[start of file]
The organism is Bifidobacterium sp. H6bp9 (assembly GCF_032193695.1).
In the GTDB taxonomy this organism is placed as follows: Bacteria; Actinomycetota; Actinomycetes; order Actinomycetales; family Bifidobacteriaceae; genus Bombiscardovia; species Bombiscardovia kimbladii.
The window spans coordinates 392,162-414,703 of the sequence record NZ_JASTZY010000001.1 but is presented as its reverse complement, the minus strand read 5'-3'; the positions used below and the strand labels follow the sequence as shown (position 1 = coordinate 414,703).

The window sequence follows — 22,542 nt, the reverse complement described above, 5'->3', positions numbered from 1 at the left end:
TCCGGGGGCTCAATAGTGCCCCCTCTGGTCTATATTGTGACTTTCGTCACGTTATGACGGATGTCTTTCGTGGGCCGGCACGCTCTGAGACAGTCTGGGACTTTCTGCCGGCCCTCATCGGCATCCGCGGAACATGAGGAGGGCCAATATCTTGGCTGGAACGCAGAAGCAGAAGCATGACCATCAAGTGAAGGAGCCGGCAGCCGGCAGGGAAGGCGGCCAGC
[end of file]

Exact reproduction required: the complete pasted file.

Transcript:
The organism is Bifidobacterium sp. H6bp9 (assembly GCF_032193695.1).
In the GTDB taxonomy this organism is placed as follows: Bacteria; Actinomycetota; Actinomycetes; order Actinomycetales; family Bifidobacteriaceae; genus Bombiscardovia; species Bombiscardovia kimbladii.
The window spans coordinates 392,162-414,703 of the sequence record NZ_JASTZY010000001.1 but is presented as its reverse complement, the minus strand read 5'-3'; the positions used below and the strand labels follow the sequence as shown (position 1 = coordinate 414,703).

The window sequence follows — 22,542 nt, the reverse complement described above, 5'->3', positions numbered from 1 at the left end:
TCCGGGGGCTCAATAGTGCCCCCTCTGGTCTATATTGTGACTTTCGTCACGTTATGACGGATGTCTTTCGTGGGCCGGCACGCTCTGAGACAGTCTGGGACTTTCTGCCGGCCCTCATCGGCATCCGCGGAACATGAGGAGGGCCAATATCTTGGCTGGAACGCAGAAGCAGAAGCATGACCATCAAGTGAAGGAGCCGGCAGCCGGCAGGGAAGGCGGCCAGC